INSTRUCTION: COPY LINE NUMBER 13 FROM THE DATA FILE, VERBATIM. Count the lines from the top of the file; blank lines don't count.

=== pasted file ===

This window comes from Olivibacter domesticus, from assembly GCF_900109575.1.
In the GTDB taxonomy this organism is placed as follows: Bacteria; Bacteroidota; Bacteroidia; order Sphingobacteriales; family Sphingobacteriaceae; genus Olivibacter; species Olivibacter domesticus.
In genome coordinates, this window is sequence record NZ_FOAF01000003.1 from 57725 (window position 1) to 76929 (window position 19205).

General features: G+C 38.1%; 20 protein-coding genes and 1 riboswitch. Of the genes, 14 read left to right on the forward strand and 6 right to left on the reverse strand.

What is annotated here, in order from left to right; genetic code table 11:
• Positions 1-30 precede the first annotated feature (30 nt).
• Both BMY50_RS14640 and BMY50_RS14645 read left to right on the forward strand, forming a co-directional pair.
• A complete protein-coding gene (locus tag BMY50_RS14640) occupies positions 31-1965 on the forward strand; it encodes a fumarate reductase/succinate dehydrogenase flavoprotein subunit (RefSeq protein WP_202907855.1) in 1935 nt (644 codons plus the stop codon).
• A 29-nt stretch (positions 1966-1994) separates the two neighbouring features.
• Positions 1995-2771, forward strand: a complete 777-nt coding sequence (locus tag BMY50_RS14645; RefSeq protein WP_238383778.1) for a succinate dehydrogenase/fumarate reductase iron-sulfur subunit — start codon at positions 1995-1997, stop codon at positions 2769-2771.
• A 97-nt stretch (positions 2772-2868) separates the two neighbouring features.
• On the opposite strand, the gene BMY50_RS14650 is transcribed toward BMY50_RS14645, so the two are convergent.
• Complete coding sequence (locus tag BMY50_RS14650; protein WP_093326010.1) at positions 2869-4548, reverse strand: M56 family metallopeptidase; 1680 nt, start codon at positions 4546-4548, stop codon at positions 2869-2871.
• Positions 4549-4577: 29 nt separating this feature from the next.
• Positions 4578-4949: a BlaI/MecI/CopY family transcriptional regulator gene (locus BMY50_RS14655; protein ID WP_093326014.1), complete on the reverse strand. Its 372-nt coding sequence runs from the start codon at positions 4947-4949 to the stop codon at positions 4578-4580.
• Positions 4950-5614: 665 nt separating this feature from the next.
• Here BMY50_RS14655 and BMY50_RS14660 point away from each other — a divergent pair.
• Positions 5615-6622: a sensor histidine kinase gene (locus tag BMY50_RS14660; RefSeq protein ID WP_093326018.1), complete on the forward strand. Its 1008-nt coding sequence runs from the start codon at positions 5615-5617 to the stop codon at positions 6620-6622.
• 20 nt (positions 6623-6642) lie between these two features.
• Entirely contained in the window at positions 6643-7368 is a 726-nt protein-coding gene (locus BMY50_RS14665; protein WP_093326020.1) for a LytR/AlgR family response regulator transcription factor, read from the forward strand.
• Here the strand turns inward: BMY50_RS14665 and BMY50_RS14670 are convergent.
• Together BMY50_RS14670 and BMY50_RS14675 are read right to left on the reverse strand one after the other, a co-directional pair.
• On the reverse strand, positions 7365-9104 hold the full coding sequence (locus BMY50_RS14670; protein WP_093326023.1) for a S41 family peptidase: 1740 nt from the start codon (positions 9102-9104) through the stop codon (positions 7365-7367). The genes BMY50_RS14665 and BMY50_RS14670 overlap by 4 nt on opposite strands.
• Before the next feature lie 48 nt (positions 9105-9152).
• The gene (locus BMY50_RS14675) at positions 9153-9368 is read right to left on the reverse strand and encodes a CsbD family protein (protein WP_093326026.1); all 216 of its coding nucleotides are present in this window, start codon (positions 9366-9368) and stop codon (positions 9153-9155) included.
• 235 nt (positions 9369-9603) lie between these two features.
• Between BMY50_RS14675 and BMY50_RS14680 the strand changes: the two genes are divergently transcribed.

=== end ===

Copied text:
• Complete coding sequence (locus tag BMY50_RS14650; protein WP_093326010.1) at positions 2869-4548, reverse strand: M56 family metallopeptidase; 1680 nt, start codon at positions 4546-4548, stop codon at positions 2869-2871.